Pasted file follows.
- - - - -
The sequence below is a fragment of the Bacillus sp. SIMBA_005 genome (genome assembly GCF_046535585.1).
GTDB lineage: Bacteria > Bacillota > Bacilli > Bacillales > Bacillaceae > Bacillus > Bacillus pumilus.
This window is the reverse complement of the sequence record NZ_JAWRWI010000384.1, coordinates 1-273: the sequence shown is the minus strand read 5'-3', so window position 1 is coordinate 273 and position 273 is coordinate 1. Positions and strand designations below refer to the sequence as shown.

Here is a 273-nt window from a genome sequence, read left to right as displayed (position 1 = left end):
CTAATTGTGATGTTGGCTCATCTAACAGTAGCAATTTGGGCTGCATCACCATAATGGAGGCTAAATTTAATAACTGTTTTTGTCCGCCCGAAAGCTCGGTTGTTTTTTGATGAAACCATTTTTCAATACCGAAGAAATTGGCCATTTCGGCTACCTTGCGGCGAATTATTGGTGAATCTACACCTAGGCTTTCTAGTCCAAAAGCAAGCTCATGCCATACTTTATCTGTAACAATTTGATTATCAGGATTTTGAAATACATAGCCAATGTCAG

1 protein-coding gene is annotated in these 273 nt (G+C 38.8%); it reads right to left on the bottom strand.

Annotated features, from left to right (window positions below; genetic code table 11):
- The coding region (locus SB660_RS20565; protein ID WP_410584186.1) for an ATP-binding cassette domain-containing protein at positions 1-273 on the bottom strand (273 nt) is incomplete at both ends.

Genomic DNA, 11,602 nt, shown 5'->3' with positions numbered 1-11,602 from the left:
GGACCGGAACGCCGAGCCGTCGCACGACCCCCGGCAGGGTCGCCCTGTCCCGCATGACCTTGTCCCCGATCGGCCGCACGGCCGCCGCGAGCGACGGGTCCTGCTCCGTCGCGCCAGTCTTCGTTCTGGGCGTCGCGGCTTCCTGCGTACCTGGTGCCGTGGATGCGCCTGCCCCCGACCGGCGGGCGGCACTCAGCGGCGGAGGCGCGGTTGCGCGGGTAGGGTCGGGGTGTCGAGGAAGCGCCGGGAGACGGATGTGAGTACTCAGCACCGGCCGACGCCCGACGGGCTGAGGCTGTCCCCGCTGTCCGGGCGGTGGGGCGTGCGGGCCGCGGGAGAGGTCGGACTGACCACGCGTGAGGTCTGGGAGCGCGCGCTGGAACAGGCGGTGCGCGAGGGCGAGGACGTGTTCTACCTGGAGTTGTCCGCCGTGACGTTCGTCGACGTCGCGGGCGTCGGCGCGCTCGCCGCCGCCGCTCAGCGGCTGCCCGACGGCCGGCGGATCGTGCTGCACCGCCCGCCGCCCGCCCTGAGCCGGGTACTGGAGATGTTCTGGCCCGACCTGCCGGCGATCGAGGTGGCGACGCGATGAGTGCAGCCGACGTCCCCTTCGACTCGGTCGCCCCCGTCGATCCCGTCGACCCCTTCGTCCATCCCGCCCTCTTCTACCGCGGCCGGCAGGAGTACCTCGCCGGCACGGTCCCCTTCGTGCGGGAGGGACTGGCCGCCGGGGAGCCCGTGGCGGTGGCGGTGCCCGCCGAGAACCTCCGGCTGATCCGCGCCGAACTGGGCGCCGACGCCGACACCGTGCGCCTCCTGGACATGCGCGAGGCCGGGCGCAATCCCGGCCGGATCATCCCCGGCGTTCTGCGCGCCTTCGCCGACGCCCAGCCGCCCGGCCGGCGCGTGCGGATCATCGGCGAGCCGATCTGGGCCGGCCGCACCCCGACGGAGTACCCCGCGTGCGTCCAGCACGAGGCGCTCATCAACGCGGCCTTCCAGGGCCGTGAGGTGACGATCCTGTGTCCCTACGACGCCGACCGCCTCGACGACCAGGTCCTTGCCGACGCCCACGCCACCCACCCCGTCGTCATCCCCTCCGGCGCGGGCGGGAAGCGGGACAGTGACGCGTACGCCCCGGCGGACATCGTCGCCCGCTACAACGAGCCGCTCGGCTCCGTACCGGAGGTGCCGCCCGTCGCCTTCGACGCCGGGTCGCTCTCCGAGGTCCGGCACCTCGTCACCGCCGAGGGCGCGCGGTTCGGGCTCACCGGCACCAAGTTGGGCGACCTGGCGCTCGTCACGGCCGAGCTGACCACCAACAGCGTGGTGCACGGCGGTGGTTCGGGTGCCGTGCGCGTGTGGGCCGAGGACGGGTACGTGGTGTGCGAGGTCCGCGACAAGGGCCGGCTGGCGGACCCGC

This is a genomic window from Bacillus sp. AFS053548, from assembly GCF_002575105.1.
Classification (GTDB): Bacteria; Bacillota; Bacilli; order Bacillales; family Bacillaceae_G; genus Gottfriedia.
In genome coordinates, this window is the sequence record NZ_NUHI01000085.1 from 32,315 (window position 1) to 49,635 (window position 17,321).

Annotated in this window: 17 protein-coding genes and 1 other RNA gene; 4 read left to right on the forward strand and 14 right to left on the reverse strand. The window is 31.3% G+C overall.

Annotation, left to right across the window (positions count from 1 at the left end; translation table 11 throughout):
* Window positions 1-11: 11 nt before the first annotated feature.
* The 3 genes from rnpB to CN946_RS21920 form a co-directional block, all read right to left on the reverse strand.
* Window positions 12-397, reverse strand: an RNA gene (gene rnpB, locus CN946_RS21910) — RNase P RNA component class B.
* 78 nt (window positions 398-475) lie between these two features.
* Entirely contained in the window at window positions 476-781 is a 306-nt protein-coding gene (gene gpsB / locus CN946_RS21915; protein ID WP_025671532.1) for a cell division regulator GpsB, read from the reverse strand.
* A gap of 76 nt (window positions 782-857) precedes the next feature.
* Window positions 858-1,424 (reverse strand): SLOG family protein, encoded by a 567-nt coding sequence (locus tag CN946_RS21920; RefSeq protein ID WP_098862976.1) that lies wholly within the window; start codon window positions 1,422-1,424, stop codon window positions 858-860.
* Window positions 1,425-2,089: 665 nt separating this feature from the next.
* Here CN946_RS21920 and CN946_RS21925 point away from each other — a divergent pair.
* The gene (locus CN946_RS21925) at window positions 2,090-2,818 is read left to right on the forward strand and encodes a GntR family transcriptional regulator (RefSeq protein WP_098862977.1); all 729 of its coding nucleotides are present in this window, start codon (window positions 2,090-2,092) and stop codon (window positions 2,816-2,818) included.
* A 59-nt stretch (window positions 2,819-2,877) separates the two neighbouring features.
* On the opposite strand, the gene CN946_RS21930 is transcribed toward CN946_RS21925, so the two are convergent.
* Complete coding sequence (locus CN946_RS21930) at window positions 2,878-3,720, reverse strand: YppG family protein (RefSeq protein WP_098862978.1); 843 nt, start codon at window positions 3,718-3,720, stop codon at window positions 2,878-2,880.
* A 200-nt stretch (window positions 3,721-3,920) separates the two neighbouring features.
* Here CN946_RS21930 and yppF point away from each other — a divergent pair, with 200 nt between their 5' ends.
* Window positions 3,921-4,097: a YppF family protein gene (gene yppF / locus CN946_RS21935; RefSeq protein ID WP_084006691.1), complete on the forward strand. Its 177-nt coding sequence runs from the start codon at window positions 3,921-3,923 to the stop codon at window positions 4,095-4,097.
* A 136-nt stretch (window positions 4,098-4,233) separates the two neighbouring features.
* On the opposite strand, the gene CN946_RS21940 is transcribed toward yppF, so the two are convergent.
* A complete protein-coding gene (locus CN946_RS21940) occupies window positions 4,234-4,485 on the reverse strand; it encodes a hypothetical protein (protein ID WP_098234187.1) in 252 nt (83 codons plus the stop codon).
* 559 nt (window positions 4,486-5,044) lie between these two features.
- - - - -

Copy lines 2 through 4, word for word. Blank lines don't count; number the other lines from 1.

GTDB lineage: Bacteria > Bacillota > Bacilli > Bacillales > Bacillaceae > Bacillus > Bacillus pumilus.
This window is the reverse complement of the sequence record NZ_JAWRWI010000384.1, coordinates 1-273: the sequence shown is the minus strand read 5'-3', so window position 1 is coordinate 273 and position 273 is coordinate 1. Positions and strand designations below refer to the sequence as shown.

Here is a 273-nt window from a genome sequence, read left to right as displayed (position 1 = left end):